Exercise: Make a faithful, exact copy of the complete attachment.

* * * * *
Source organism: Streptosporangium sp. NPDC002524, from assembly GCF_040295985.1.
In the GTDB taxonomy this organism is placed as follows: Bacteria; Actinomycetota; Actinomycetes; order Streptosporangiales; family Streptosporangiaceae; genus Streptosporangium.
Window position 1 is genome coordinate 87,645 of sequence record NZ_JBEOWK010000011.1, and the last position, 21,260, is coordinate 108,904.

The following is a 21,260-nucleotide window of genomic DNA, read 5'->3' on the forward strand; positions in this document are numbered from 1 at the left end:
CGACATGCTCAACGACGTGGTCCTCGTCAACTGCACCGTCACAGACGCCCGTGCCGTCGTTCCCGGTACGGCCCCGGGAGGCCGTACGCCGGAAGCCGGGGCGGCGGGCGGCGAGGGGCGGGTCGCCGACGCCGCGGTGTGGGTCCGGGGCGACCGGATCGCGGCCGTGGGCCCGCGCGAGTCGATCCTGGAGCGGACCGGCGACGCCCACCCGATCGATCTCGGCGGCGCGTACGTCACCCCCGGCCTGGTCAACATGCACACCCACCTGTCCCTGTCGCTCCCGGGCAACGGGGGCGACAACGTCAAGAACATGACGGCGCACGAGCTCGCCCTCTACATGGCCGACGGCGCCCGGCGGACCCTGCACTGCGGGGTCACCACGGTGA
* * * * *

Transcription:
Source organism: Streptosporangium sp. NPDC002524, from assembly GCF_040295985.1.
In the GTDB taxonomy this organism is placed as follows: Bacteria; Actinomycetota; Actinomycetes; order Streptosporangiales; family Streptosporangiaceae; genus Streptosporangium.
Window position 1 is genome coordinate 87,645 of sequence record NZ_JBEOWK010000011.1, and the last position, 21,260, is coordinate 108,904.

The following is a 21,260-nucleotide window of genomic DNA, read 5'->3' on the forward strand; positions in this document are numbered from 1 at the left end:
CGACATGCTCAACGACGTGGTCCTCGTCAACTGCACCGTCACAGACGCCCGTGCCGTCGTTCCCGGTACGGCCCCGGGAGGCCGTACGCCGGAAGCCGGGGCGGCGGGCGGCGAGGGGCGGGTCGCCGACGCCGCGGTGTGGGTCCGGGGCGACCGGATCGCGGCCGTGGGCCCGCGCGAGTCGATCCTGGAGCGGACCGGCGACGCCCACCCGATCGATCTCGGCGGCGCGTACGTCACCCCCGGCCTGGTCAACATGCACACCCACCTGTCCCTGTCGCTCCCGGGCAACGGGGGCGACAACGTCAAGAACATGACGGCGCACGAGCTCGCCCTCTACATGGCCGACGGCGCCCGGCGGACCCTGCACTGCGGGGTCACCACGGTGA